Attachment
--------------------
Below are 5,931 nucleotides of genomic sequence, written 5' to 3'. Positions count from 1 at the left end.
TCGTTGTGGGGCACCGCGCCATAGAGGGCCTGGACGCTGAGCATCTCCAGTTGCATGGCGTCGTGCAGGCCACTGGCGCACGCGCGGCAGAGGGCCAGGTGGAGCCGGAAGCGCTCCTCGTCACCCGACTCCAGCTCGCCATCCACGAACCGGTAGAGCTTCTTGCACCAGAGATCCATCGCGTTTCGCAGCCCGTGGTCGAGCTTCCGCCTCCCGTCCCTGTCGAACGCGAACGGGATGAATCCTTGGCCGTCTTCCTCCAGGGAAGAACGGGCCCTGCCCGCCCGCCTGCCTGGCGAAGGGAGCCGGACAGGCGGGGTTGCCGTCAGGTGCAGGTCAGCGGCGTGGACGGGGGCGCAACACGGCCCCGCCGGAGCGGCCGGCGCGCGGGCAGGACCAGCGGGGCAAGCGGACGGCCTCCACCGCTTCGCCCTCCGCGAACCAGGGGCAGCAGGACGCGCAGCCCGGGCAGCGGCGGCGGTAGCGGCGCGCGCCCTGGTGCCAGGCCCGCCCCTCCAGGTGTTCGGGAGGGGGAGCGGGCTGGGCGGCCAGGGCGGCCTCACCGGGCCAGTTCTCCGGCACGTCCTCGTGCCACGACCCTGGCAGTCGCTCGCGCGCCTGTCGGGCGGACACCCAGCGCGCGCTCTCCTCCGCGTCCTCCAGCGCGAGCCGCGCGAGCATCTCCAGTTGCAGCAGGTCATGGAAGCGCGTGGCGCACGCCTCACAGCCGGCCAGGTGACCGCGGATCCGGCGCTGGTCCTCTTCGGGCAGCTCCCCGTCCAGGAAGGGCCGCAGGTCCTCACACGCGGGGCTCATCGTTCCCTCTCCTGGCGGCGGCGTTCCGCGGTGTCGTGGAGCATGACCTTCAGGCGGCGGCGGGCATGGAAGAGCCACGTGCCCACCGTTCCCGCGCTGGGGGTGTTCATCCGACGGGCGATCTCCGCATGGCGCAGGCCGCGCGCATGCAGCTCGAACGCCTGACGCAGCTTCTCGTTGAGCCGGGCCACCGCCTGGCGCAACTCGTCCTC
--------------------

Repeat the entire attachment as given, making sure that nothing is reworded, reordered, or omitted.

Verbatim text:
Below are 5,931 nucleotides of genomic sequence, written 5' to 3'. Positions count from 1 at the left end.
TCGTTGTGGGGCACCGCGCCATAGAGGGCCTGGACGCTGAGCATCTCCAGTTGCATGGCGTCGTGCAGGCCACTGGCGCACGCGCGGCAGAGGGCCAGGTGGAGCCGGAAGCGCTCCTCGTCACCCGACTCCAGCTCGCCATCCACGAACCGGTAGAGCTTCTTGCACCAGAGATCCATCGCGTTTCGCAGCCCGTGGTCGAGCTTCCGCCTCCCGTCCCTGTCGAACGCGAACGGGATGAATCCTTGGCCGTCTTCCTCCAGGGAAGAACGGGCCCTGCCCGCCCGCCTGCCTGGCGAAGGGAGCCGGACAGGCGGGGTTGCCGTCAGGTGCAGGTCAGCGGCGTGGACGGGGGCGCAACACGGCCCCGCCGGAGCGGCCGGCGCGCGGGCAGGACCAGCGGGGCAAGCGGACGGCCTCCACCGCTTCGCCCTCCGCGAACCAGGGGCAGCAGGACGCGCAGCCCGGGCAGCGGCGGCGGTAGCGGCGCGCGCCCTGGTGCCAGGCCCGCCCCTCCAGGTGTTCGGGAGGGGGAGCGGGCTGGGCGGCCAGGGCGGCCTCACCGGGCCAGTTCTCCGGCACGTCCTCGTGCCACGACCCTGGCAGTCGCTCGCGCGCCTGTCGGGCGGACACCCAGCGCGCGCTCTCCTCCGCGTCCTCCAGCGCGAGCCGCGCGAGCATCTCCAGTTGCAGCAGGTCATGGAAGCGCGTGGCGCACGCCTCACAGCCGGCCAGGTGACCGCGGATCCGGCGCTGGTCCTCTTCGGGCAGCTCCCCGTCCAGGAAGGGCCGCAGGTCCTCACACGCGGGGCTCATCGTTCCCTCTCCTGGCGGCGGCGTTCCGCGGTGTCGTGGAGCATGACCTTCAGGCGGCGGCGGGCATGGAAGAGCCACGTGCCCACCGTTCCCGCGCTGGGGGTGTTCATCCGACGGGCGATCTCCGCATGGCGCAGGCCGCGCGCATGCAGCTCGAACGCCTGACGCAGCTTCTCGTTGAGCCGGGCCACCGCCTGGCGCAACTCGTCCTC